Coming to a misunderstanding about race and privilege

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It was after grand juries in Ferguson, Mo. and Staten Island, NY declined to prosecute that — from this distance, anyway — things got interesting.

Two more unarmed black victims put to death by white cops who would never face legal consequences, a blip in an ocean of injustice and tragedy. But this time was different.

It takes a lot to get Americans, even fully outraged ones, out there in the streets, especially after winter sets in. But they came out, from Oakland to Miami, to stand against these sanctioned killings of young black men that have been going on since before any of us were born.

They shut down major intersections and chanted in front of government buildings. They staged die-ins in the most conspicuous places they could find — in Greensboro and Winston-Salem it was in front of the Christmas tree during the cities’ lighting ceremonies — to communicate dissatisfaction with things as they are, and have been for some time.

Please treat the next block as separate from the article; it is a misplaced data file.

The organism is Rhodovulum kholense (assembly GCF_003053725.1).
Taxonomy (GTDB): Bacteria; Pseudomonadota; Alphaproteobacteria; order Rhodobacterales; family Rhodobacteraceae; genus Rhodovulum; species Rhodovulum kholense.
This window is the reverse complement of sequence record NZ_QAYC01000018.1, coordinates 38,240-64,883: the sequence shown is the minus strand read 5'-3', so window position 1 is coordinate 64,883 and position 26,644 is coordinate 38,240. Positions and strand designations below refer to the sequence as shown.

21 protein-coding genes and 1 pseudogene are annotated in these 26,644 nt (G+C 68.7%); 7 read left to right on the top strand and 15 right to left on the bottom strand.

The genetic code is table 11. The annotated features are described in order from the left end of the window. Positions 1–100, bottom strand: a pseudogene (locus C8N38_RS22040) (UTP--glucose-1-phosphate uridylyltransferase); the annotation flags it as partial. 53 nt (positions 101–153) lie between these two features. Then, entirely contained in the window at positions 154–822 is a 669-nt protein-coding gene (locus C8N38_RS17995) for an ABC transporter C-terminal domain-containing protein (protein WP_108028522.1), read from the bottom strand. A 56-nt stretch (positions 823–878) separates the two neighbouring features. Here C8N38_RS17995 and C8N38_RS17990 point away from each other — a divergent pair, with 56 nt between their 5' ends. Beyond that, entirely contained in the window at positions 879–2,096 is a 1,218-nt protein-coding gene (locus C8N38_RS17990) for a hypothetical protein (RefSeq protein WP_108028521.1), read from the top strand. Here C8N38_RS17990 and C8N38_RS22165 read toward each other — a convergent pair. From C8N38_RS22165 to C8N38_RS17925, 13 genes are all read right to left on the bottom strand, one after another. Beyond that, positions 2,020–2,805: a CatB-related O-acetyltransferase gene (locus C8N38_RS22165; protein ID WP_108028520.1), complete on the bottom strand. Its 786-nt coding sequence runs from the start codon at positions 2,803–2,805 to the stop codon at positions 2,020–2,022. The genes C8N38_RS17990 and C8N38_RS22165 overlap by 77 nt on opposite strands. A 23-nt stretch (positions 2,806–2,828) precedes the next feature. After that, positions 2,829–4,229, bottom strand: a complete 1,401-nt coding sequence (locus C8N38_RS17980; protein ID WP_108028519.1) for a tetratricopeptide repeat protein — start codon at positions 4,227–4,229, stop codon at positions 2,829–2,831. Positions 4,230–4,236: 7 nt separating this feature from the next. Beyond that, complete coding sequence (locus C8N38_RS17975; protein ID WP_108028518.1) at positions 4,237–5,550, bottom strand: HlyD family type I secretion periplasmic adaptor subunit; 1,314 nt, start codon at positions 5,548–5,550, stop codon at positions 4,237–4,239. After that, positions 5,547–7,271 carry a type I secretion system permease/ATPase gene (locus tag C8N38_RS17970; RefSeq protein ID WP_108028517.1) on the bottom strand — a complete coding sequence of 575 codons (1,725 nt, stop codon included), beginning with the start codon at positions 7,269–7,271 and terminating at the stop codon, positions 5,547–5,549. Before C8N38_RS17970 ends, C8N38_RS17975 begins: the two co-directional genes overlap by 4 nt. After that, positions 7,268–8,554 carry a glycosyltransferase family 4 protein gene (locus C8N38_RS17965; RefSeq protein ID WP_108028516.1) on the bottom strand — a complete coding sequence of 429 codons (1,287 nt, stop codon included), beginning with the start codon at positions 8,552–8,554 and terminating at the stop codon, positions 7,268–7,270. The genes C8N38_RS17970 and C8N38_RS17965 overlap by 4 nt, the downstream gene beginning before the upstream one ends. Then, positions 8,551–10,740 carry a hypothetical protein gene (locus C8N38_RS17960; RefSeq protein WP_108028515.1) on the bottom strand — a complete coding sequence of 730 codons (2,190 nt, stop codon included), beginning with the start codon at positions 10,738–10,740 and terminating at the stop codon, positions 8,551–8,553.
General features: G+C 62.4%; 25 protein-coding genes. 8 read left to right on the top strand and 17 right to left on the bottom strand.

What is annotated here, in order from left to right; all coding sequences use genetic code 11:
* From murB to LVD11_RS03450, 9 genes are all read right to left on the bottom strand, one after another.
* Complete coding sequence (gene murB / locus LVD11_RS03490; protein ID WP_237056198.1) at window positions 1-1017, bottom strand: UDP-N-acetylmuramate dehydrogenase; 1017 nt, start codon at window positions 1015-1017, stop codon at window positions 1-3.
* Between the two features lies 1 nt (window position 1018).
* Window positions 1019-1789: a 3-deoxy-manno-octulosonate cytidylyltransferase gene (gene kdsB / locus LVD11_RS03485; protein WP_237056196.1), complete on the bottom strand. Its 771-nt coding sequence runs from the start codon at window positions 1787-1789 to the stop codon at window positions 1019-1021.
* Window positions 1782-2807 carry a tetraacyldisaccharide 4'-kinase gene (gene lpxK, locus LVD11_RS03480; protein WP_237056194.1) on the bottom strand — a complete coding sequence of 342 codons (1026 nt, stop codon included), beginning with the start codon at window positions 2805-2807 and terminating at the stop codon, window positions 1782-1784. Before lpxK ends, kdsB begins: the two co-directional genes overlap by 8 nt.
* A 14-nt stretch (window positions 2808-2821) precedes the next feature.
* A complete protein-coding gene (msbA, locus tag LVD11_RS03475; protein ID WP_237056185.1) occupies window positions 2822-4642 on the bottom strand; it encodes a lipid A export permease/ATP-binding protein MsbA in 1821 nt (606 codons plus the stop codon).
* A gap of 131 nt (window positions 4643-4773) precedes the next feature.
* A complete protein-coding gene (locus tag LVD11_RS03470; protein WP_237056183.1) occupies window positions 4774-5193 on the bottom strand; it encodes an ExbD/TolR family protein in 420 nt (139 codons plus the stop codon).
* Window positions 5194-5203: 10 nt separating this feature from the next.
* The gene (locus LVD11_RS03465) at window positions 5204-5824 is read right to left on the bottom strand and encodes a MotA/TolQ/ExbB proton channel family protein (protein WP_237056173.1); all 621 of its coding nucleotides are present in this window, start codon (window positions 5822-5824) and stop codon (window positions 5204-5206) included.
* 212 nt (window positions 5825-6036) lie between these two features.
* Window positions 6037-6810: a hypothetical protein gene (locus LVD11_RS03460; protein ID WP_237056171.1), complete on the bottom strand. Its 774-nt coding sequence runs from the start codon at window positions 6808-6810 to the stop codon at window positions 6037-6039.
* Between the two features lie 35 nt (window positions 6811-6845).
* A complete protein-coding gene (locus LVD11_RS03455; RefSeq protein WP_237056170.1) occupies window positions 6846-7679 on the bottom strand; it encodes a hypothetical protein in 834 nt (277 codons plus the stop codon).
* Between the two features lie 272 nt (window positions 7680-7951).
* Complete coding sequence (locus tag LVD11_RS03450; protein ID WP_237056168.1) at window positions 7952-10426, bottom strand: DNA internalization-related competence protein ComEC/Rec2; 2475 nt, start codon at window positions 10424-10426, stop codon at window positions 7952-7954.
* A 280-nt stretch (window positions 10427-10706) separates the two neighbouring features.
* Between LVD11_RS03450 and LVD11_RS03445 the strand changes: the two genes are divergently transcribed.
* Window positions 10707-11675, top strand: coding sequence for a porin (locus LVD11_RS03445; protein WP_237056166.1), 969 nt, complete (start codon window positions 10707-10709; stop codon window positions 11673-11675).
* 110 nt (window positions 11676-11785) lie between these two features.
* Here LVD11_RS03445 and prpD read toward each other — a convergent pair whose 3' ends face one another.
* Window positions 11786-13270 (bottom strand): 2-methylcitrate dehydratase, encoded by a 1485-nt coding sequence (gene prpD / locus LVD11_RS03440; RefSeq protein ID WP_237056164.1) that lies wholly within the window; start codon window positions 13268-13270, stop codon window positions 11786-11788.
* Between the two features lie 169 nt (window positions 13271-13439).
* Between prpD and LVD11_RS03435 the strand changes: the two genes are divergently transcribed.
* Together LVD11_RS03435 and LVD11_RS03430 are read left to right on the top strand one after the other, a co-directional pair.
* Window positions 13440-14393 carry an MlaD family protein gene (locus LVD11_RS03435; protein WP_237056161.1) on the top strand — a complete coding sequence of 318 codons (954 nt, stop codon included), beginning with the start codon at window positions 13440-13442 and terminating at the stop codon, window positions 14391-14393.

And yet, it seems that much of white America doesn’t get it.

These two victims, Michael Brown in Ferguson and Eric Garner in New York, were demonized almost immediately by the agencies who did them in, their stories brought into line with a false narrative about crazed African-American males, then disseminated by a complicit media. This version of events, at least, made sense to regular white folks who could never imagine taking part in a society that lets police officers kill unarmed children with impunity.

But to see young, black men getting killed by police, you must first see young, black men at all.

In August, the Public Religion Research Institute released the results of a study that found fully 75 percent of white people exist in “entirely white social networks without any minority presence.” That means three out of every four white people don’t know any black people. None.

It’s awfully hard to see bias when it never comes up. And it’s hard to feel privilege without ever encountering a life lived without it.

More so, it’s not easy to understand something when you don’t want to understand it anyway.

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